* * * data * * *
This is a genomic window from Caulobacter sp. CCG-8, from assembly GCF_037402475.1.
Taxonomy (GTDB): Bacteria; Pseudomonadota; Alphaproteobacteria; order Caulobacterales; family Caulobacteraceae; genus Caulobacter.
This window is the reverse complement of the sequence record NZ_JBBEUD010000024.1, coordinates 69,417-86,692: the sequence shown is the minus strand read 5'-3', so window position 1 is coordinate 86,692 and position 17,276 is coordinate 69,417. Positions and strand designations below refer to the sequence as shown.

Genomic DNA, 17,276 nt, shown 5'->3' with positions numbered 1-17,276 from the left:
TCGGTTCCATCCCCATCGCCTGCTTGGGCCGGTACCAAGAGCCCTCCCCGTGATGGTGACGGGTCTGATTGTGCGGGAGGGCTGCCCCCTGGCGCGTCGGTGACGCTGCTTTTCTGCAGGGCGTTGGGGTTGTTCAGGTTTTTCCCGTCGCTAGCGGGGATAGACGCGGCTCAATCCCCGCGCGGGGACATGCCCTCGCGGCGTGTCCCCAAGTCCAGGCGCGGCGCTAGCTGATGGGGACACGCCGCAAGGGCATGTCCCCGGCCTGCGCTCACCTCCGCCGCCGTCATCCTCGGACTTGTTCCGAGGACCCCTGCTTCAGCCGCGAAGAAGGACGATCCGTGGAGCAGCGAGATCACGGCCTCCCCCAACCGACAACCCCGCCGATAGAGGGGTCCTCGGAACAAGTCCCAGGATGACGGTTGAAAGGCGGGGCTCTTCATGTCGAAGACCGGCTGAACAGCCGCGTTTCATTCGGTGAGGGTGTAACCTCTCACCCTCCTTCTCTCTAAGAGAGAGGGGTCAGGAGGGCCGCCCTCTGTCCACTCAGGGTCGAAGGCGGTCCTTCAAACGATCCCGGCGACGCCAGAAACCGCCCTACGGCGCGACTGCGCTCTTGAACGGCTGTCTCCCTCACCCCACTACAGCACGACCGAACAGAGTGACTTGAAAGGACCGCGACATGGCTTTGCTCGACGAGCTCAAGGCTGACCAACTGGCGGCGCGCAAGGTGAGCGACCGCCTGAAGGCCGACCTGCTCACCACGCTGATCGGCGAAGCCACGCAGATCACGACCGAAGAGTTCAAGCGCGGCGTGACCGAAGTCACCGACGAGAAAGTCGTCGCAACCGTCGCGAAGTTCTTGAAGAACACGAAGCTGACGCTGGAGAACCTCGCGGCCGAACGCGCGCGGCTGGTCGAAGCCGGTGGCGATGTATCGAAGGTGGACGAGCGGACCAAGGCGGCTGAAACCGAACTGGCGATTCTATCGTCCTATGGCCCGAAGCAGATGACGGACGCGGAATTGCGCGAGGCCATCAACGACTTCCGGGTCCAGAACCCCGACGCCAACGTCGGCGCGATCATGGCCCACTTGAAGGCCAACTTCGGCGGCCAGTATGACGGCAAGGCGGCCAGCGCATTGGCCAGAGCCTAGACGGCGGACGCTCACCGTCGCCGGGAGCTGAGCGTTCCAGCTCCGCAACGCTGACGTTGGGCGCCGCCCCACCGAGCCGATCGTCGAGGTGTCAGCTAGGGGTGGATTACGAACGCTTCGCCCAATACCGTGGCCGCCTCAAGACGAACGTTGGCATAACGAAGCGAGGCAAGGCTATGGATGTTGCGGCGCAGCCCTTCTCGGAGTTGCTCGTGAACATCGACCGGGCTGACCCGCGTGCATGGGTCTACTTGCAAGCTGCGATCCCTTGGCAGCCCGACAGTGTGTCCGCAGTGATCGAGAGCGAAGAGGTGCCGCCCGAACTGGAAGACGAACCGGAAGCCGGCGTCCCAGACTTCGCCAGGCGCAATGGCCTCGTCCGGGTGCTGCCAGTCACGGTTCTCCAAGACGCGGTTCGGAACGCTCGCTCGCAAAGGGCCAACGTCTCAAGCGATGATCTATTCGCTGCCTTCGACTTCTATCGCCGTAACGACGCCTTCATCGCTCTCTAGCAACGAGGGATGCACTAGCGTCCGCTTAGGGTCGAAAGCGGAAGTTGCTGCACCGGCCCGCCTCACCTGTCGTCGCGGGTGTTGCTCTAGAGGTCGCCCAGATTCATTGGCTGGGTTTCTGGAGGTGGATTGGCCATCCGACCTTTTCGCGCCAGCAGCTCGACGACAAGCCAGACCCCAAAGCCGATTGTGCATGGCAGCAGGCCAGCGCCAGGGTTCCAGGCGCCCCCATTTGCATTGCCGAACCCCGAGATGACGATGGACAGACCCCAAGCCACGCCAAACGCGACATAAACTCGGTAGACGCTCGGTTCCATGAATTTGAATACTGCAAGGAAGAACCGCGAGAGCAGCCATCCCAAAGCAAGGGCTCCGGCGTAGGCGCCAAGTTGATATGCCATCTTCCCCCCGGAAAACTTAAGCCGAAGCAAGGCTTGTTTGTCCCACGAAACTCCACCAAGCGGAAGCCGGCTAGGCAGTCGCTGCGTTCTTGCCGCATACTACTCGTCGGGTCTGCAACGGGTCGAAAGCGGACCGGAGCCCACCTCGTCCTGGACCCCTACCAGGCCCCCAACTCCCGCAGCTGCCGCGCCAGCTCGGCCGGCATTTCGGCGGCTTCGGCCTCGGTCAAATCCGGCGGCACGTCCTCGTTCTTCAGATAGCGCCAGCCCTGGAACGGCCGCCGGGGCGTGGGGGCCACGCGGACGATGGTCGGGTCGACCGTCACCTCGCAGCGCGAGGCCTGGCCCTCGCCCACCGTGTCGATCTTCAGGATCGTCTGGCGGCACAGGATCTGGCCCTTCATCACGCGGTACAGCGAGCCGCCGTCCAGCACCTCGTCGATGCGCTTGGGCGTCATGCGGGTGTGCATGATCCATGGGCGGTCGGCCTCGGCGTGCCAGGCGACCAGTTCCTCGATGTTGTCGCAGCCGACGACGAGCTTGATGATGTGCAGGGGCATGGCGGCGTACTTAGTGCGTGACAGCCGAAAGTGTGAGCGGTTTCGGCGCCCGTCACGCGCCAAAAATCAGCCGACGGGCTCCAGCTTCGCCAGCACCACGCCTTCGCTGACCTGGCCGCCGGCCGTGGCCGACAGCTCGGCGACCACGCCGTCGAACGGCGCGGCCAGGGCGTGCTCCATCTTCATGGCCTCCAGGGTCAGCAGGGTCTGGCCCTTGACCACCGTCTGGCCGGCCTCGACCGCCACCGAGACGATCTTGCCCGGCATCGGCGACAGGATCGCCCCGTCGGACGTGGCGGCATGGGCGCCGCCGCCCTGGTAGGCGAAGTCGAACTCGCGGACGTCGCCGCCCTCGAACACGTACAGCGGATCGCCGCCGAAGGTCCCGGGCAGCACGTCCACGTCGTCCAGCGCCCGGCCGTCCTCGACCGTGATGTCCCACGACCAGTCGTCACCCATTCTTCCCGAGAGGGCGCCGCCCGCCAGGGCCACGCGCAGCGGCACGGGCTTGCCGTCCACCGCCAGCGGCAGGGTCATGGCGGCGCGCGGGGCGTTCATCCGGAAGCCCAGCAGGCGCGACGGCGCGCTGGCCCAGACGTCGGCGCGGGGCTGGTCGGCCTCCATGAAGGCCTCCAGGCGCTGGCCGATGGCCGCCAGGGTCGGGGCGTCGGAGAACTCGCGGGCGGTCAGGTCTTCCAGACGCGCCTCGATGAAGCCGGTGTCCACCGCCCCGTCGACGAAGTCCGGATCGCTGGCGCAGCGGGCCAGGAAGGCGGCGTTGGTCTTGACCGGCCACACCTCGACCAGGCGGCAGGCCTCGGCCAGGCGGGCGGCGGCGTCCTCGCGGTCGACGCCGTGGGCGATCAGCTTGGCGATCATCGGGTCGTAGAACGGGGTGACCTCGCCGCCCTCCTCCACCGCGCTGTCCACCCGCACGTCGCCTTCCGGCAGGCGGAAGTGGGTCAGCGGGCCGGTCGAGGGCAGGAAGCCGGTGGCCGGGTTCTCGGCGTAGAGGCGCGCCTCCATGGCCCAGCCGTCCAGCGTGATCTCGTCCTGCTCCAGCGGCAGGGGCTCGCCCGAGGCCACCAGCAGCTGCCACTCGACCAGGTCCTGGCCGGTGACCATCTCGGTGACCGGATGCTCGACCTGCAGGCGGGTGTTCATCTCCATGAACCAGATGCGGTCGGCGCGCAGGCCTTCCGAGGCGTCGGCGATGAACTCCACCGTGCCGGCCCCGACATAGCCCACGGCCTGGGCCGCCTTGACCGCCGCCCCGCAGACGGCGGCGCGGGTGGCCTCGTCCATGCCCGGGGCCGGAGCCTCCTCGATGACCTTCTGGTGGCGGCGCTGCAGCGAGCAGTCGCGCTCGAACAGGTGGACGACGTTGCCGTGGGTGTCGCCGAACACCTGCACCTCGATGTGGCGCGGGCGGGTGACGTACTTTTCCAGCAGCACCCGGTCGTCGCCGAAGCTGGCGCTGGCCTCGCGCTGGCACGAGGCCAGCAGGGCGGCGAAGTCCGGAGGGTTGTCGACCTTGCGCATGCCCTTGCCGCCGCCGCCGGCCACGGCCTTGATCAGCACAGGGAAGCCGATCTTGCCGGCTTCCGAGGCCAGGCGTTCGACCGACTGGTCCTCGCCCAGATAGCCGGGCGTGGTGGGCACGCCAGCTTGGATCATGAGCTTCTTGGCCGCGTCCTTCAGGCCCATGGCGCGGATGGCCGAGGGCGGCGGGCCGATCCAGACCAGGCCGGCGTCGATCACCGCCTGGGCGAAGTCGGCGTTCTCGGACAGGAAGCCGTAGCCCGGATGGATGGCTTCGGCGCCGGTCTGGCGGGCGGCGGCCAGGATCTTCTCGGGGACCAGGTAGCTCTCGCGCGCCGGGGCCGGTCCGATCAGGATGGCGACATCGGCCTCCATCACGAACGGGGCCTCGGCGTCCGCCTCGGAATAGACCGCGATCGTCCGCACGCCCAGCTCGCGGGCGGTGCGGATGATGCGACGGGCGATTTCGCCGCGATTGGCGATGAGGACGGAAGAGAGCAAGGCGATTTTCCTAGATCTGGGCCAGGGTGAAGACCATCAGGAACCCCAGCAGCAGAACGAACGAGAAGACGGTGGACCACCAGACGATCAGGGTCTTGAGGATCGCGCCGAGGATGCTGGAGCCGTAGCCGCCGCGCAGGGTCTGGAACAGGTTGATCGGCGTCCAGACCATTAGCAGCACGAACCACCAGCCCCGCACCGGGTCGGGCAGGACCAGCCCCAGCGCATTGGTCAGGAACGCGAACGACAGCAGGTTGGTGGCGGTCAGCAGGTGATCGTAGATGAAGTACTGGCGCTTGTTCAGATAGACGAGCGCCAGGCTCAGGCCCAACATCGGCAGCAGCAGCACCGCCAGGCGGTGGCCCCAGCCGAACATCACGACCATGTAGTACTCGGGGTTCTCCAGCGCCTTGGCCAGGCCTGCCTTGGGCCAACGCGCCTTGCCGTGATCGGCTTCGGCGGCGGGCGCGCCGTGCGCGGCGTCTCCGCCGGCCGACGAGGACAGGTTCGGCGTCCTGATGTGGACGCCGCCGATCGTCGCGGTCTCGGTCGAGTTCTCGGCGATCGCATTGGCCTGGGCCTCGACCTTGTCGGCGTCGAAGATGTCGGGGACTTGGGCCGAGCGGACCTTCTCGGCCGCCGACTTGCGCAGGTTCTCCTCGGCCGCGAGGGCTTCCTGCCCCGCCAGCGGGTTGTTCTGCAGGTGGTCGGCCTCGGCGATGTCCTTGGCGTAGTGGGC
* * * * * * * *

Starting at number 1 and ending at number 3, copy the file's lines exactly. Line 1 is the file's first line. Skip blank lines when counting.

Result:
This is a genomic window from Caulobacter sp. CCG-8, from assembly GCF_037402475.1.
Taxonomy (GTDB): Bacteria; Pseudomonadota; Alphaproteobacteria; order Caulobacterales; family Caulobacteraceae; genus Caulobacter.
This window is the reverse complement of the sequence record NZ_JBBEUD010000024.1, coordinates 69,417-86,692: the sequence shown is the minus strand read 5'-3', so window position 1 is coordinate 86,692 and position 17,276 is coordinate 69,417. Positions and strand designations below refer to the sequence as shown.